Journal of Applied Developmental Psychology 05/2015; 38:1-10. DOI:10.1016/j.appdev.2015.01.001
  • Journal of Applied Developmental Psychology 05/2015; 38:70-71. DOI:10.1016/j.appdev.2014.11.003
  • Journal of Applied Developmental Psychology 04/2015; DOI:10.1016/j.appdev.2015.04.004
  • [Show abstract] [Hide abstract]
    ABSTRACT: Anchored in the social organization theory of action and change (Mancini & Bowen, 2013), this empirical analysis of military youth examines relationship provisions as related to youth outcomes of anxiety, depressive symptoms, personal well-being, and academic performance. Data were collected from parents and their adolescents, ages 11–18, living in the continental United States (N = 273 military families). Findings from this analysis of military youth indicated that the relationship provisions available to youth were implicated in more positive youth outcomes, and self-efficacy served as a mechanism linking relationship provisions to anxiety and school performance but not to depression and personal well-being. Policy and practice implications are provided, including the importance of establishing and sustaining youth programs and community initiatives that build on natural, informal networks.
    Journal of Applied Developmental Psychology 04/2015; DOI:10.1016/j.appdev.2015.02.003
  • [Show abstract] [Hide abstract]
    ABSTRACT: Youth-focused comprehensive community initiatives (CCIs) exist to create the conditions so all young people may have the developmental supports needed to thrive. Research shows alignment is a key ingredient for meaningful change in a community. The current study discusses the theoretical basis for the importance of alignment, and provides a method to measure alignment of perceived needs in the community using semi-structured interview data. Our results suggest a method of using the perceptions of multiple stakeholders to reveal that there are alignments and misalignments across the levels of a community. Direct service providers (DSP) and families had the most alignment, while the least alignment was between the CCI leadership and families. Further, DSP and families stressed basic needs (such as needing to pay bills and buy food, or needing transportation), while CCI leadership stressed the need for the creation and/or implementation of academic programmatic efforts to ensure positive developmental outcomes.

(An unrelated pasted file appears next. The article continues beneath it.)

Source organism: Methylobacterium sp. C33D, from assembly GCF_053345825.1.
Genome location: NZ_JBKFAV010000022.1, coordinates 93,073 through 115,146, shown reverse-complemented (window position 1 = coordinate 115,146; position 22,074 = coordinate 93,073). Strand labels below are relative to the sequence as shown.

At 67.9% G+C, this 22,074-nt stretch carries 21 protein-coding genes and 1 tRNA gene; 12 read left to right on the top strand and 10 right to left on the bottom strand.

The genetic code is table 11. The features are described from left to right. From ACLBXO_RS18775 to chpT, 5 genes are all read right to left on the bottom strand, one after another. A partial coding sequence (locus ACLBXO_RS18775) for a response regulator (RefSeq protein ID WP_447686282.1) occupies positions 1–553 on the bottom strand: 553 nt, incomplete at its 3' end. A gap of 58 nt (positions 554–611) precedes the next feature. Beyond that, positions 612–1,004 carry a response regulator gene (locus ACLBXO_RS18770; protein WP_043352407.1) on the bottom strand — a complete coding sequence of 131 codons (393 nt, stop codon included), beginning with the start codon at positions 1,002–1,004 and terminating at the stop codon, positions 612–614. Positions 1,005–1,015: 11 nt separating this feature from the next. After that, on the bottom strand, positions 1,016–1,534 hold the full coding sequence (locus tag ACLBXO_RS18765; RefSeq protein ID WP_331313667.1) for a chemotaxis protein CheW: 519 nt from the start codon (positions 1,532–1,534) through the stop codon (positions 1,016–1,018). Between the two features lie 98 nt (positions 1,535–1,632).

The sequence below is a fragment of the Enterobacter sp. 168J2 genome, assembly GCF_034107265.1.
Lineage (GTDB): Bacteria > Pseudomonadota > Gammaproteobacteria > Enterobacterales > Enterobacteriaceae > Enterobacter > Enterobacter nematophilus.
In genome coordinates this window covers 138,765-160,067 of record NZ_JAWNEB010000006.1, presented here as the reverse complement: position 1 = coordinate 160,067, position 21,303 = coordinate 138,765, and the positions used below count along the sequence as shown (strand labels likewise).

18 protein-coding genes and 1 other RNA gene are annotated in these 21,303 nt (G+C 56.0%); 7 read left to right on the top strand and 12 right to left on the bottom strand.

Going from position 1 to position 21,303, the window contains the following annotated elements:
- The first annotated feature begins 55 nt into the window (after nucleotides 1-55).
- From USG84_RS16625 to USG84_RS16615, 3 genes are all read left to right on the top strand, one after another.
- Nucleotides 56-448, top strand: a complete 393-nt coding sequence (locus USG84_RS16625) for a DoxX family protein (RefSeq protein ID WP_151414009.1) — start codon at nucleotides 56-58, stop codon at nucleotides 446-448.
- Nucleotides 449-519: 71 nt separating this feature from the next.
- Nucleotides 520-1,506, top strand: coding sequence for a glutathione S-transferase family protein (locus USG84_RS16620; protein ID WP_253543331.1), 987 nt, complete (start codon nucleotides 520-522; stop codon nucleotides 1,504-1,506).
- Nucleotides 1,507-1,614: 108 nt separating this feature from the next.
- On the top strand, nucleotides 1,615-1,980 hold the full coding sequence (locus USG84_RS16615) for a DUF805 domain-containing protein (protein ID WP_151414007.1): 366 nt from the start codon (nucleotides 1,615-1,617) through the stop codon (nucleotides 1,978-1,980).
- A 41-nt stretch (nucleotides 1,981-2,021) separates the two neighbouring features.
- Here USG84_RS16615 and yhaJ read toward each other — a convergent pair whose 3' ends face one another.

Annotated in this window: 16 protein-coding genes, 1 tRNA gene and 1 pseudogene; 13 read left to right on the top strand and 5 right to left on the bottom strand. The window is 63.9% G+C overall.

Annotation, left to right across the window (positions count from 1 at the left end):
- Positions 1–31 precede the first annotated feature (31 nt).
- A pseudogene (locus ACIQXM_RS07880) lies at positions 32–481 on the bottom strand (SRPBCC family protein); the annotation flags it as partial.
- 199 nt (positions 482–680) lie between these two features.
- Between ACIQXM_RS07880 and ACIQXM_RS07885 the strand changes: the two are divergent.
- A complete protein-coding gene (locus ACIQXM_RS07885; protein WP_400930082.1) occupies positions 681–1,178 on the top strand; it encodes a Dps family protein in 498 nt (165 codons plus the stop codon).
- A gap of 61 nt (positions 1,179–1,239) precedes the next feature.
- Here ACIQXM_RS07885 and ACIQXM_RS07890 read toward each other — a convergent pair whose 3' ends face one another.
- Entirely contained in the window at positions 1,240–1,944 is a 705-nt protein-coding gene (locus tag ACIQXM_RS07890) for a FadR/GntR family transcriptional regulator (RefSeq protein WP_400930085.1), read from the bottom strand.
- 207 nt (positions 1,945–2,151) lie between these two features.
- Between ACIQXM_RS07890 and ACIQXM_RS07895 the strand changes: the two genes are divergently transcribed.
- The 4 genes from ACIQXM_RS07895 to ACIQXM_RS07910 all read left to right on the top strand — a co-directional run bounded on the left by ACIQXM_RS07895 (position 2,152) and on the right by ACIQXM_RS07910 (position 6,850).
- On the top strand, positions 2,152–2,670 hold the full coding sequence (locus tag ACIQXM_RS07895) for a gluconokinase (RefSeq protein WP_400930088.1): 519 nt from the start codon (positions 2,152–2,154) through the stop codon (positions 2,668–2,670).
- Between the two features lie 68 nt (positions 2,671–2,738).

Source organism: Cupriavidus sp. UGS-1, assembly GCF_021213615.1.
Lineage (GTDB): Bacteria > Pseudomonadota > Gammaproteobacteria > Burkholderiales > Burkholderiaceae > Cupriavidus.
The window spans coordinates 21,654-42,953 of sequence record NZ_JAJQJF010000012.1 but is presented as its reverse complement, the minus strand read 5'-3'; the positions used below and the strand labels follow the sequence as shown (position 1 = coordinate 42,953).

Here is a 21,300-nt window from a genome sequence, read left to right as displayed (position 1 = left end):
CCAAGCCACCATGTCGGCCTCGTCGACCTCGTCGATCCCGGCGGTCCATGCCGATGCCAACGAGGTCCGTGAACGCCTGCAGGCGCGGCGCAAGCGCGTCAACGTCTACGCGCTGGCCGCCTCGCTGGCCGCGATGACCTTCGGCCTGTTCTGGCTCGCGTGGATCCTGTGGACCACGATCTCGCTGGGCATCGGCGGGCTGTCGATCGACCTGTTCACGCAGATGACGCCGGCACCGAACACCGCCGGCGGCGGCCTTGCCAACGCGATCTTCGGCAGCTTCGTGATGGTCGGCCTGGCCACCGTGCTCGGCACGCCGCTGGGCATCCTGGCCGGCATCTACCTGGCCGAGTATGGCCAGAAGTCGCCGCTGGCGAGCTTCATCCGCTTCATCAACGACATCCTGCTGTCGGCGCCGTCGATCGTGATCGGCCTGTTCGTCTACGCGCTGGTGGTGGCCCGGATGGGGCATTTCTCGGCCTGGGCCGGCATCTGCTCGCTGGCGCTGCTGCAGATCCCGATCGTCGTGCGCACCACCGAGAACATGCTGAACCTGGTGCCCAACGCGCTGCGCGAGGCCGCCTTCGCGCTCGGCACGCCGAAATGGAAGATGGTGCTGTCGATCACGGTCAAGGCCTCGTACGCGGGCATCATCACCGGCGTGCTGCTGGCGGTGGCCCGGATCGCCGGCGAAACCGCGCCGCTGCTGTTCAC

Journal of Applied Developmental Psychology 04/2015; DOI:10.1016/j.appdev.2015.02.002
  • Journal of Applied Developmental Psychology 03/2015; DOI:10.1016/j.appdev.2015.03.001
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    ABSTRACT: A surprising omission of much research on bullying is the role of retaliation, a common response to bullying that predicts increased victimization. Retaliation appears to be a ubiquitous feature of human society and may be used to justify bullying. Yet bullying evaluations rarely measure whether programs have reduced retaliation. This paper examines the utility of multiple theoretical frames for understanding the implications of retaliation for bullying prevention. It summarizes evolutionary, cultural, and developmental affordances, and presents a recursive model of bystander—friend reciprocity. The authors argue that adolescents influence retaliation in their friends by contributing to emotion regulation, advising responses to bullying, and by serving as mediators or proxy retaliators. The help they give friends is posited to engender powerful feelings of pride and other identity-relevant feelings that encourage future assistance, and elicit reciprocal feelings of obligation and influence. Implications of the model for prevention efforts are detailed.
    Journal of Applied Developmental Psychology 03/2015; 37:25-35. DOI:10.1016/j.appdev.2014.08.002
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    ABSTRACT: The present study used data from the Family Life Project (FLP) to examine predictive relations between fathers' and mothers' language input during a wordless picture book task in the home just before kindergarten entry and children's letter–word identification, picture vocabulary, and applied problems scores at the end of kindergarten. Fathers' and mothers' language input was defined as the number of different words and mean length of utterance and was measured using Systematic Analysis of Language Transcripts (SALT). Hierarchical regression analyses with demographic controls revealed that mothers' mean length of utterance predicted children's applied problems scores. More importantly, fathers' mean length of utterance predicted children's vocabulary and applied problems scores above and beyond mothers' language. Findings highlight the unique contribution of fathers to children's early academic achievement. Implications for future research, practice, and policy are discussed.
    Journal of Applied Developmental Psychology 02/2015; 36. DOI:10.1016/j.appdev.2014.11.009